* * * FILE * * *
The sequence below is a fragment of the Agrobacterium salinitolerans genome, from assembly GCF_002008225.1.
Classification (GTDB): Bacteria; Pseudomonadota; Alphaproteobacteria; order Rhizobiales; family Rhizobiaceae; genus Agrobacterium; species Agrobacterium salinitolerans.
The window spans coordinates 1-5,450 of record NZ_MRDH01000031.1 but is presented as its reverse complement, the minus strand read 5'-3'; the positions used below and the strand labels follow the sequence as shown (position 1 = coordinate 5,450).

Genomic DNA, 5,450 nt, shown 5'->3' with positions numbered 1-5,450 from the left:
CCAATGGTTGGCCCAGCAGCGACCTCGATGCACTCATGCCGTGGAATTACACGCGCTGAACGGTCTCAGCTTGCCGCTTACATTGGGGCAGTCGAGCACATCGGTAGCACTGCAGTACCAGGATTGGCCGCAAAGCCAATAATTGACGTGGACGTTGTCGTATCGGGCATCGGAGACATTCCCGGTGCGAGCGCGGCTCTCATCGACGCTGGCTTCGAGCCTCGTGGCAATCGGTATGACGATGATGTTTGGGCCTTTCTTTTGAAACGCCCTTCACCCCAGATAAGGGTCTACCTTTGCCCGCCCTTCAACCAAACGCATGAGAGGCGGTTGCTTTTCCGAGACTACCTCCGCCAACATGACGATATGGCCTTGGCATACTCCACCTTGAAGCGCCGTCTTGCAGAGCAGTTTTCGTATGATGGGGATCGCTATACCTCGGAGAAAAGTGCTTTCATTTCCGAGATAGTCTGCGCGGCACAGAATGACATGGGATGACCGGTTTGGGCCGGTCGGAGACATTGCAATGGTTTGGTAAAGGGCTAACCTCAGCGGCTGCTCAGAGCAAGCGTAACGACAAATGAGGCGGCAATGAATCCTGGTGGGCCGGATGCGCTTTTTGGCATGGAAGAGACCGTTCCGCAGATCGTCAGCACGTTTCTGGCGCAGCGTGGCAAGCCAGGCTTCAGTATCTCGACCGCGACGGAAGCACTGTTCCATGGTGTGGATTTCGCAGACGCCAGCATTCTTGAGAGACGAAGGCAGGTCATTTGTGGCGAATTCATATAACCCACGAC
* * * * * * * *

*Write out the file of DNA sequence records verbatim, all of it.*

The sequence below is a fragment of the Agrobacterium salinitolerans genome, from assembly GCF_002008225.1.
Classification (GTDB): Bacteria; Pseudomonadota; Alphaproteobacteria; order Rhizobiales; family Rhizobiaceae; genus Agrobacterium; species Agrobacterium salinitolerans.
The window spans coordinates 1-5,450 of record NZ_MRDH01000031.1 but is presented as its reverse complement, the minus strand read 5'-3'; the positions used below and the strand labels follow the sequence as shown (position 1 = coordinate 5,450).

Genomic DNA, 5,450 nt, shown 5'->3' with positions numbered 1-5,450 from the left:
CCAATGGTTGGCCCAGCAGCGACCTCGATGCACTCATGCCGTGGAATTACACGCGCTGAACGGTCTCAGCTTGCCGCTTACATTGGGGCAGTCGAGCACATCGGTAGCACTGCAGTACCAGGATTGGCCGCAAAGCCAATAATTGACGTGGACGTTGTCGTATCGGGCATCGGAGACATTCCCGGTGCGAGCGCGGCTCTCATCGACGCTGGCTTCGAGCCTCGTGGCAATCGGTATGACGATGATGTTTGGGCCTTTCTTTTGAAACGCCCTTCACCCCAGATAAGGGTCTACCTTTGCCCGCCCTTCAACCAAACGCATGAGAGGCGGTTGCTTTTCCGAGACTACCTCCGCCAACATGACGATATGGCCTTGGCATACTCCACCTTGAAGCGCCGTCTTGCAGAGCAGTTTTCGTATGATGGGGATCGCTATACCTCGGAGAAAAGTGCTTTCATTTCCGAGATAGTCTGCGCGGCACAGAATGACATGGGATGACCGGTTTGGGCCGGTCGGAGACATTGCAATGGTTTGGTAAAGGGCTAACCTCAGCGGCTGCTCAGAGCAAGCGTAACGACAAATGAGGCGGCAATGAATCCTGGTGGGCCGGATGCGCTTTTTGGCATGGAAGAGACCGTTCCGCAGATCGTCAGCACGTTTCTGGCGCAGCGTGGCAAGCCAGGCTTCAGTATCTCGACCGCGACGGAAGCACTGTTCCATGGTGTGGATTTCGCAGACGCCAGCATTCTTGAGAGACGAAGGCAGGTCATTTGTGGCGAATTCATATAACCCACGAC